Electric cars (EVs) are emission-free vehicles. They don’t burn fossil fuels like cars with internal combustion engines (ICE). Instead, they rely on battery power and use electricity from the national grid to charge these batteries.
When you brake in an electric car, kinetic energy is transferred back into the batteries. The energy that usually goes to waste in ICEs is reused and allows EVs to travel further on a single charge.
Electric cars aren't just different to ICEs because they run on battery power rather than fossil fuels. Other big differences include:
While some hybrid cars can run on battery power alone, their range is much shorter than a pure electric car. In many cases, the battery is only there to make the engine run more efficiently.
Petrol & Diesel (ICE) Cars
A hybrid car is fitted with an internal combustion engine, an electric motor and a battery pack. These work together to make a hybrid more efficient than a pure ICE. However, because of the presence of fossil fuels, they are not as environmentally friendly as electric cars. Mild hybrids also cannot run on battery power alone.
The four main advantages of buying an electric car over a hybrid or ICE are:
The four main disadvantages of buying an electric car over a hybrid or ICE are:
Electric cars are becoming much more common in the UK. Worldwide sales increased 160% in the first half of 2021 (vs 2020). As of November 2021, there are over 345,000 electric cars on UK roads and new EV sales currently hold a market share of 10%. This is higher than new diesel cars (8%). SMMT expect that electric cars will outsell diesel and mild hybrid cars by the end of 2022 and, by 2030, all new car sales in the UK will be electric vehicles.
You can currently buy an electric car from the following brands:
As of November 2021, the average price of a brand-new electric car in the UK is £43,196. This ranges from £20,745 RRP for the Smart ForTwo up to £99,995 for the Mercedes EQS.
The following prices are the starting point for the specified electric car, as of January 2021. They are either the RRP or On-the-Road Price as specified by the manufacturer.
|Audi e-Tron||£61,275||Audi e-Tron GT||£81,915|
|Audi Q4 e-Tron||£42,540||BMW i3||£33,805|
|BMW i4||£51,905||BMW iX3||£60,970|
|BMW iX||£71,805||Citroën ë-C4||£33,395|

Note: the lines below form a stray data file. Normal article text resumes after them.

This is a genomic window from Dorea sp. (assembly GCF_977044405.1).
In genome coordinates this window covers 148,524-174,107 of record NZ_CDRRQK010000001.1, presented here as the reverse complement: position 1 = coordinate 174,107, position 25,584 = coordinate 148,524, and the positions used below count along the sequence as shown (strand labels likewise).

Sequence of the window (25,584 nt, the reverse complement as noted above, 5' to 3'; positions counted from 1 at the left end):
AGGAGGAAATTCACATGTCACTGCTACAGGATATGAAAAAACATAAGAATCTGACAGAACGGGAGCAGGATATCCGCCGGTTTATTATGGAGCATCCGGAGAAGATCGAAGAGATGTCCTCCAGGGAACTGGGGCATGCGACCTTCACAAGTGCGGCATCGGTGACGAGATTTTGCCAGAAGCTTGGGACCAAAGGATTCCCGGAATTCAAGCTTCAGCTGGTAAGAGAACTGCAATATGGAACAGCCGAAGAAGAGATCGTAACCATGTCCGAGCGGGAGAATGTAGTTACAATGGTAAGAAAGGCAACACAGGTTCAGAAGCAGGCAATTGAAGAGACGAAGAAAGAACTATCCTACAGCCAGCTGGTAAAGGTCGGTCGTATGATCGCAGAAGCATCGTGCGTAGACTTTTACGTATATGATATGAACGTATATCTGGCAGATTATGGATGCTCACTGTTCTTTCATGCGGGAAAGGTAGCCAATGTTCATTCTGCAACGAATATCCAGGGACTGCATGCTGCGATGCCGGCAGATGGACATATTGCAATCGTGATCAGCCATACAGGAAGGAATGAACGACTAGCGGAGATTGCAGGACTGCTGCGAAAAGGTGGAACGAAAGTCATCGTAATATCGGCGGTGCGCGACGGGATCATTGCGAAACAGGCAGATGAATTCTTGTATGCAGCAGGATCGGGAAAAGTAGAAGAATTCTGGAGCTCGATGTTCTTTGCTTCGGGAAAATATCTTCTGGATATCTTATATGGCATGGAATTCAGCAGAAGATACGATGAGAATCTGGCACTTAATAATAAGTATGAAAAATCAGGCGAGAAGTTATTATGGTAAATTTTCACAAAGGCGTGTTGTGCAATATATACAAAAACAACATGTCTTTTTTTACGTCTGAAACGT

|Citroën ë-Berlingo||£32,075||Citroën ë-Spacetourer||£34,495|
|DS 3 Crossback E-Tense||£34,000||Fiat 500e||£23,835|
|Ford Mustang Mach-E||£42,530||Honda e||£34,365|
|Hyundai Kona Electric||£28,950||Hyundai Ioniq Electric||£30,550|
|Hyundai Ioniq 5||£37,420||Jaguar I-Pace||£65,245|
|Kia EV6||£40,945||Kia e-Niro||£32,895|
|Kia Soul EV||£34,995||Lexus UX300e||£41,745|
|Mazda MX-30||£27,145||Mercedes EQA||£45,645|
|Mercedes EQB||£52,145||Mercedes EQC||£67,320|
|Mercedes EQS||£99,995||Mercedes EQV||£71,645|
|MG 5 EV||£27,945||MG ZS EV||£29,495|
|MINI Electric||£27,000||Nissan Leaf||£26,995|
|Nissan e-NV200 Combi||£27,855||Peugeot e-208||£29,760|
|Peugeot e-2008||£33,265||Peugeot e-Rifter||£32,910|
|Peugeot e-Traveller||£49,100||Polestar 2||£39,900|
|Porsche Taycan||£72,850||Renault Zoe||£27,595|
|Skoda ENYAQ iV||£34,850||Smart ForTwo||£20,725|
|Smart ForFour||£22,295||Tesla Model 3||£42,990|
|Tesla Model S||£73,990||Tesla Model X||£82,990|
|Vauxhall Corsa-e||£25,805||Vauxhall Mokka-e||£29,365|
|Vauxhall Combo e-life||£33,328||Vauxhall Vivaro e-Life||£39,334|
|VW e-UP||£22,585||VW ID.3||£32,300|
|VW ID.4||£34,995||Volvo C40 Recharge||£679 per month (subscription only)|
|Volvo XC40 Recharge||£43,550|
The UK Government offers a grant for all 0 emissions vehicles that cost less than £32,000. This is up to a maximum of £1,500.
Electric cars eligible for this government grant are:
Alternatively, you could lease an EV or sign up to an electric car subscription service. This offers far more flexibility as you can choose any length of contract and change cars regularly. Electric car subscriptions also provide extra ease as they include insurance and servicing costs all in one monthly payment.
Leading EV subscription services include: